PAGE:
Aged Care Royal Commissioner Lynelle Briggs has praised the “extraordinary” resilience of a woman who gave a heartbreaking account of her desperate attempt to care for her husband after his diagnosis with dementia.
Victorian woman Rosemary Jean Cameron met her future husband Don at the age of 12 and the “inseparable” couple later shared many years of happy marriage, as well as children and grandchildren.
Ms Cameron first noticed something amiss with Don, a mechanical and structural engineer with a zest for life and a love of history and dancing, in 2006, when her usually sharp-witted husband began having trouble with decision making.
It wasn’t until seven years later that he was diagnosed with dementia with Lewy bodies, a form of dementia associated with hallucinations, paranoia, aggression, anxiety and incompatibility with certain medications.
Ms Cameron retired from her work and was determined to care for Don even as his behaviour became more and more challenging.
He had become completely dependent on her and often became agitated and convinced she was an “enemy” trying to murder his wife.
She was soon forced to lock the doors to prevent Don running away and at times he became violent, throwing her against walls and attempting to strangle her.
In 2013 Don was assessed by an ACTAT team and approved for a high level home care package. Two years later Ms Cameron was still waiting for the package to be assigned.
Isolated and exhausted
Increasingly exhausted, isolated and desperate, Ms Cameron applied for respite care in 2014. But after four months on a waiting list the facility called to say they were unable to deal with his behaviour, and she brought him back home.
The months and years that followed saw Don shuffled around between the aged care system, the health system and the mental health system, sometimes treated “like he had leprosy”.
Ms Cameron described his short stay at a mental health facility, where she found him knocked out, unshaven, smelly, incoherent and heavily sedated, as “horrific”. One day she found him face down on the floor, so heavily sedated he’d fallen out of his chair.
Another attempt at respite was followed by another call from a nurse who said Don was “totally out of control” and that she would have to pick him up or they would call the police.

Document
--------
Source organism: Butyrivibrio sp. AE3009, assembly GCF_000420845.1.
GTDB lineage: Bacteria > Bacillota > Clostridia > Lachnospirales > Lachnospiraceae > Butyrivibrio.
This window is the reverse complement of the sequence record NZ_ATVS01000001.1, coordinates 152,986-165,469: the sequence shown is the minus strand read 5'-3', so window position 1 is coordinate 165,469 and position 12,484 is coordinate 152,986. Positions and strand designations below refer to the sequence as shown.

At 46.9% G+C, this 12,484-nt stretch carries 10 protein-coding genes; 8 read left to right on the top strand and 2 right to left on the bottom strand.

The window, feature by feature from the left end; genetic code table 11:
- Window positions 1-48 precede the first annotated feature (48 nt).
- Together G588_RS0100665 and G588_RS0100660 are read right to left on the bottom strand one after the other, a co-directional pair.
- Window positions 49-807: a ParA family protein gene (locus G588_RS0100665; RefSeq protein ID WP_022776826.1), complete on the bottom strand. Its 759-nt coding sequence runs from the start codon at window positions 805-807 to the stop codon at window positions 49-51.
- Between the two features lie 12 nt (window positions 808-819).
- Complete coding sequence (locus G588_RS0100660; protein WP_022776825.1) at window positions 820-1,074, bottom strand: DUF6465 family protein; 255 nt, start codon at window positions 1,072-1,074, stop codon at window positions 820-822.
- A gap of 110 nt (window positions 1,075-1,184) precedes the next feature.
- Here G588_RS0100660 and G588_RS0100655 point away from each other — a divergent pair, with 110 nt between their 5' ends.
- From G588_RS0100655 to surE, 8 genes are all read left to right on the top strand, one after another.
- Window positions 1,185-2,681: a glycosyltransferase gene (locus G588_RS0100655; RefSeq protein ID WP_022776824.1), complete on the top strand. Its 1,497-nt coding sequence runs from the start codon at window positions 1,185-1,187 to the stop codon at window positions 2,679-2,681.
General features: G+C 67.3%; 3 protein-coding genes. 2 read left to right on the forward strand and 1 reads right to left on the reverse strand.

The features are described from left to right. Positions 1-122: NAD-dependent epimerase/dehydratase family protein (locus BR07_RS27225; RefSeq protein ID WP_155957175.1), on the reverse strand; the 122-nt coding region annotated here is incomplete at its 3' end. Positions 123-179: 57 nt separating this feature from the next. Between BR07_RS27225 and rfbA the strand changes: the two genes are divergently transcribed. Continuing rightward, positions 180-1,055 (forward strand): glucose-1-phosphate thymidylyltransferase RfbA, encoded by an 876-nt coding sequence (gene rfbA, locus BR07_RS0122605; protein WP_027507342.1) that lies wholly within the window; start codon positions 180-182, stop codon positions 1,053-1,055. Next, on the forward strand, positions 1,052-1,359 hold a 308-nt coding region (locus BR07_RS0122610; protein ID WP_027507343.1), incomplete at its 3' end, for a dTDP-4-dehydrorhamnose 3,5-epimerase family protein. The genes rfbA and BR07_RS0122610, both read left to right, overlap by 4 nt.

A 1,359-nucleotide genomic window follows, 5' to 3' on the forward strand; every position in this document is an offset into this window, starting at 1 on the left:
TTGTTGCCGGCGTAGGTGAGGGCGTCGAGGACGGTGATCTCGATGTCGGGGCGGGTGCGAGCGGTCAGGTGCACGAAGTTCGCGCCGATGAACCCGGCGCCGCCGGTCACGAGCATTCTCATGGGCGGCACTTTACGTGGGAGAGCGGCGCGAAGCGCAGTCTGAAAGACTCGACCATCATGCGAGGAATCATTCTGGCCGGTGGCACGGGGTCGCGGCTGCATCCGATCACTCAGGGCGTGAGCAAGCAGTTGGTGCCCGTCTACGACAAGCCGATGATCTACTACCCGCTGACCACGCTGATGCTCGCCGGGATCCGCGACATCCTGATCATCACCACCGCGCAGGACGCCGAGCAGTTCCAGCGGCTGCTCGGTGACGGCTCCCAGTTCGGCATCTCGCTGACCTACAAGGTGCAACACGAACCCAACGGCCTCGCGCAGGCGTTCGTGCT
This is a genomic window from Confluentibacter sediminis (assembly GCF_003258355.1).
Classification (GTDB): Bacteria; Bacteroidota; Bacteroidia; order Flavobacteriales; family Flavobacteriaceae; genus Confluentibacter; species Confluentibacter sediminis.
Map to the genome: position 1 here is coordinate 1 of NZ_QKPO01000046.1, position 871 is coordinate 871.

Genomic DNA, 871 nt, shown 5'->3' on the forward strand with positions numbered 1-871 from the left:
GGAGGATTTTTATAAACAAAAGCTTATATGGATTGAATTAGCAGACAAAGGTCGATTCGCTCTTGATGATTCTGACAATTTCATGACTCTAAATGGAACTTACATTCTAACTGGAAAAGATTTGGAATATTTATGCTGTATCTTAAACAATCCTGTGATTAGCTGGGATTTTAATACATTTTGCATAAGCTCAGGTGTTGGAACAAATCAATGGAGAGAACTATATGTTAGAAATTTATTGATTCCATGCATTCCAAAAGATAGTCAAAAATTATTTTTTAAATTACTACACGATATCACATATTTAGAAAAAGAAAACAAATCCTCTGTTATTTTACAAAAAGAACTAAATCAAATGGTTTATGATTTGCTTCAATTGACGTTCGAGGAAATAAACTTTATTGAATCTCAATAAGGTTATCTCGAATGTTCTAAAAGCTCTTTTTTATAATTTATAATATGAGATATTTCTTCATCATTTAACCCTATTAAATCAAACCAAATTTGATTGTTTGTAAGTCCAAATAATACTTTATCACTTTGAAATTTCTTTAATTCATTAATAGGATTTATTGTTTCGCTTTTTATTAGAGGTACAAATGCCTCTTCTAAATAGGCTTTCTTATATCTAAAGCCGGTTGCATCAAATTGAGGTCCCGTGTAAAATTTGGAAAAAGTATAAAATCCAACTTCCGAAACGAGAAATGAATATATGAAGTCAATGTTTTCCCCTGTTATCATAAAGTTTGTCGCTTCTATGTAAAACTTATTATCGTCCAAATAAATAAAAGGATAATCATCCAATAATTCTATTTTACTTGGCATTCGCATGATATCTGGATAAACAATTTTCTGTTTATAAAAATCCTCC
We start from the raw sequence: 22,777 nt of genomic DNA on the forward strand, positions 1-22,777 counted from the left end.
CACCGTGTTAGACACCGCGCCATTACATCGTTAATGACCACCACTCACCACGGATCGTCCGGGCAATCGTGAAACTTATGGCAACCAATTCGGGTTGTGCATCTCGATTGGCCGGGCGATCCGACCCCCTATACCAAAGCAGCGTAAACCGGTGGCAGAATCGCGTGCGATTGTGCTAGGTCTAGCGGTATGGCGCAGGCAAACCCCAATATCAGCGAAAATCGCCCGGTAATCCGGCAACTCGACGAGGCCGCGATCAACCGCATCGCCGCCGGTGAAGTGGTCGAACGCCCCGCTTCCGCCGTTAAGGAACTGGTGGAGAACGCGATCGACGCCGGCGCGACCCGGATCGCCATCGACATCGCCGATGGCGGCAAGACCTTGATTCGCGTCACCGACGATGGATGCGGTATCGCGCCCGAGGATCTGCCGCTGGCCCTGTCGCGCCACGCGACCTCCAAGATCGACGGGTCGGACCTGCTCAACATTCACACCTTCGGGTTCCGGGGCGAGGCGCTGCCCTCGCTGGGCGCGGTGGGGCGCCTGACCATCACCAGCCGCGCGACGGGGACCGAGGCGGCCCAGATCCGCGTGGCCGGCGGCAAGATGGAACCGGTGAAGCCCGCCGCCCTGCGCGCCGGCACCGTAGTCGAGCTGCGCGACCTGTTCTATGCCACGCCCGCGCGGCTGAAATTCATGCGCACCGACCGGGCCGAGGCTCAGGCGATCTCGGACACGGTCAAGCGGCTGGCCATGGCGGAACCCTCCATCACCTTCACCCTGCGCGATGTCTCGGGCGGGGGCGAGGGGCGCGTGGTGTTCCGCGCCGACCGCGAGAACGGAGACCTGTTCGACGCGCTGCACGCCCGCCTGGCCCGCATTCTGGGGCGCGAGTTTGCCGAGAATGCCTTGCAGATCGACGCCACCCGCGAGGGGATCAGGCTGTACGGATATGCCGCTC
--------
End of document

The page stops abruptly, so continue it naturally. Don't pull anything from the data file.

When Ms Cameron arrived she found him dripping with blood from a gash in his hand and discovered he had worked himself up after being locked in his room all night.
Taking Don back home from yet another respite stay some weeks later, Ms Cameron hit her lowest point.
“I just remember feeling so extremely sad for to Don to be rejected when he needed help the most,” she said.
“I hopped into the car and I thought I can’t rely on anybody. I was so exhausted and I thought I’m failing him as well. I cried all the way home silently so Don couldn’t see and I just thought maybe I should end it for both of us.”
But she was able to “slap myself around the face” and pick herself up and get back into her carer’s role.
She secured some home assistance from a companion who spent time with Don, but that was later withdrawn because he was deemed unsafe for the worker.
‘I wasn’t going to let it defeat me’
The final straw came in 2015 after Don was discharged from yet another failed respite attempt. He came home extremely agitated. He began climbing furniture, shredding things and attacking Ms Cameron and their daughter, who was forced to restrain him and call triple-zero.
After another bout of hospitalisation and another stint in a mental health facility, in April 2016 Don was transferred to a specialised dementia facility where he remains today. Ms Cameron says his medication has been adjusted and his behaviour has become more peaceful, and she continues to see him every second day.
“I wasn’t going to let it defeat me, and for the person you love, you just don’t give up,” she told the commission. “You think that tomorrow might be better and you just keep going.”
Ms Briggs described Ms Cameron’s story as incredibly distressing.
“The resilience you must have required within yourself … is extraordinary,” she said.
Commissioner Richard Tracey thanked Ms Cameron for sharing her “long and difficulty and selfless journey”.
“It’s so important that we understand the difficulties that are being faced by families on a daily basis and you have certainly provided us with a very good example of how the system can fail people,” he said.